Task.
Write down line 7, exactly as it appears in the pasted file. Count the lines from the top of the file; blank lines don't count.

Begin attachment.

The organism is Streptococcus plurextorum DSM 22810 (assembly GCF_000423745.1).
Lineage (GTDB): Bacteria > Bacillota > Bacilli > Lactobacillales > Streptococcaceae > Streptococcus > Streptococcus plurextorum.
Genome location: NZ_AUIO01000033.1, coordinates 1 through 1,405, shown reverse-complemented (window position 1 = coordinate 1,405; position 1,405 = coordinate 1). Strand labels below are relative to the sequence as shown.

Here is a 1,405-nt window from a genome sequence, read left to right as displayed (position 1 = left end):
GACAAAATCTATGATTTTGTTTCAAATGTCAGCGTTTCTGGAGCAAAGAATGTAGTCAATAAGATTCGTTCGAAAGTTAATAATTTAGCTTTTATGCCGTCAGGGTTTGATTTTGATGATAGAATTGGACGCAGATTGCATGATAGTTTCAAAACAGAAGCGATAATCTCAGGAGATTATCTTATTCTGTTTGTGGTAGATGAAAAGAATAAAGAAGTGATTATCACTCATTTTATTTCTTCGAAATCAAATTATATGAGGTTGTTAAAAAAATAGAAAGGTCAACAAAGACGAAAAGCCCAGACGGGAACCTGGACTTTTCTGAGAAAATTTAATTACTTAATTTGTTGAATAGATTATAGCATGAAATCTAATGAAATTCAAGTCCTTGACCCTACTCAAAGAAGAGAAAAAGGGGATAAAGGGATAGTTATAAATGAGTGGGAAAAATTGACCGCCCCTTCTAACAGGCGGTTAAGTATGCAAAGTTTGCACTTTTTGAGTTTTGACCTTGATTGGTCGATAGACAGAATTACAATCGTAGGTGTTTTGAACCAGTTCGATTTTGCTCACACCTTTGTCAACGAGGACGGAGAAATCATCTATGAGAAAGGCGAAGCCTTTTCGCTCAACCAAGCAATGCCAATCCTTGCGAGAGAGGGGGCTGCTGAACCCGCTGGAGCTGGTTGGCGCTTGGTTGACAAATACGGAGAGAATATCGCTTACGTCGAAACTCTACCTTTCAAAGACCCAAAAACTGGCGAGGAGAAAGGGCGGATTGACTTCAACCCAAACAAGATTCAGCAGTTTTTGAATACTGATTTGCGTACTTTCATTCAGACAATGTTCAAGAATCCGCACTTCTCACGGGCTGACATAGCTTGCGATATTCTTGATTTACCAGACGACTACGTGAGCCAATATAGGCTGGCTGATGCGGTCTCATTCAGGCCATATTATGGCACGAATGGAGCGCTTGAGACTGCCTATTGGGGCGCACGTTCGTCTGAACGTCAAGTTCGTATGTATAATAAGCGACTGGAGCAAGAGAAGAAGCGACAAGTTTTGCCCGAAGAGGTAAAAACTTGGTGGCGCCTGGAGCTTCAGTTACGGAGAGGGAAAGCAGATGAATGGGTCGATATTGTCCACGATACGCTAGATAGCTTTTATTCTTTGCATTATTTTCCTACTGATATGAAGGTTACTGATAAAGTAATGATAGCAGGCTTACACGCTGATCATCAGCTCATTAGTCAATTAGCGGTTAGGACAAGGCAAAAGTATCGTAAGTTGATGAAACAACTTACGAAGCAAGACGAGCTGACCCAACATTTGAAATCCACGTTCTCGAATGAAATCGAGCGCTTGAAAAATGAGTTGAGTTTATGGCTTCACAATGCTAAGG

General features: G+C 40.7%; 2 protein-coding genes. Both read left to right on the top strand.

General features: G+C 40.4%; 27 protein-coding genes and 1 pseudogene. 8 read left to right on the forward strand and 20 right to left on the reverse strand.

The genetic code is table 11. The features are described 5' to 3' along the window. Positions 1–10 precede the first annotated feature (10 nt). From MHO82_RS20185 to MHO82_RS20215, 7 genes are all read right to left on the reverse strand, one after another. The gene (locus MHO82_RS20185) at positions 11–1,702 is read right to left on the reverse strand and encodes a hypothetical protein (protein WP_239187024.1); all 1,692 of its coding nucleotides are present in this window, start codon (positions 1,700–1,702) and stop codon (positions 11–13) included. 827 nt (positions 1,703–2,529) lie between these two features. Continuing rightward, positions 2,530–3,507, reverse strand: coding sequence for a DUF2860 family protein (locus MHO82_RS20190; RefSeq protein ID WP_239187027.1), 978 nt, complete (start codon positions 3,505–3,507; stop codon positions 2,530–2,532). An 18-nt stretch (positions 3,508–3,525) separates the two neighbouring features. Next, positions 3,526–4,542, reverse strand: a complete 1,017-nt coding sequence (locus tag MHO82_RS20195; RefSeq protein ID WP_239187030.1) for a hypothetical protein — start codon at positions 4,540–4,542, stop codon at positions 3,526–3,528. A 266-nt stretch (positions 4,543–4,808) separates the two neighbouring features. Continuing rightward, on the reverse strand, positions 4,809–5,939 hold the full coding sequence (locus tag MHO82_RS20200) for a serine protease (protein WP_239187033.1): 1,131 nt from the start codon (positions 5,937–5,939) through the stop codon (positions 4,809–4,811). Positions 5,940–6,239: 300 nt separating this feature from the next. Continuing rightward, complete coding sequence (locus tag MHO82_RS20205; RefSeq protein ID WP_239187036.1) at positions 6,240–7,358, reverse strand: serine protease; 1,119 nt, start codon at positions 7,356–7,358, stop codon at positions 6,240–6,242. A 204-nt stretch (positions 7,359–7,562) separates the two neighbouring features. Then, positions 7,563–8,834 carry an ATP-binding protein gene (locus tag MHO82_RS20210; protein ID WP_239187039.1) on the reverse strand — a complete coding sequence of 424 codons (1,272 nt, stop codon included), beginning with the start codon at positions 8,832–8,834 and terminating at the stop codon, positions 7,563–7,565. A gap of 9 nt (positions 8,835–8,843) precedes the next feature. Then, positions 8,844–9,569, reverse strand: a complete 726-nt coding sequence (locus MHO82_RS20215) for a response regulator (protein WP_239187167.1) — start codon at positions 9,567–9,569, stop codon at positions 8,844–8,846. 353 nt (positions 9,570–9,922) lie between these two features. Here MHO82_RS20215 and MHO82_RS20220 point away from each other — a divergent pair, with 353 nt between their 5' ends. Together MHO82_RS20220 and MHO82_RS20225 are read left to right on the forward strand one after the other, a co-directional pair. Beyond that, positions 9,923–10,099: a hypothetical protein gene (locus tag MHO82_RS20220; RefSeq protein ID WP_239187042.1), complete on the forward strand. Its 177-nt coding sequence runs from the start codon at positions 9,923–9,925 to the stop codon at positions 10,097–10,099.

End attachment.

General features: G+C 40.4%; 27 protein-coding genes and 1 pseudogene. 8 read left to right on the forward strand and 20 right to left on the reverse strand.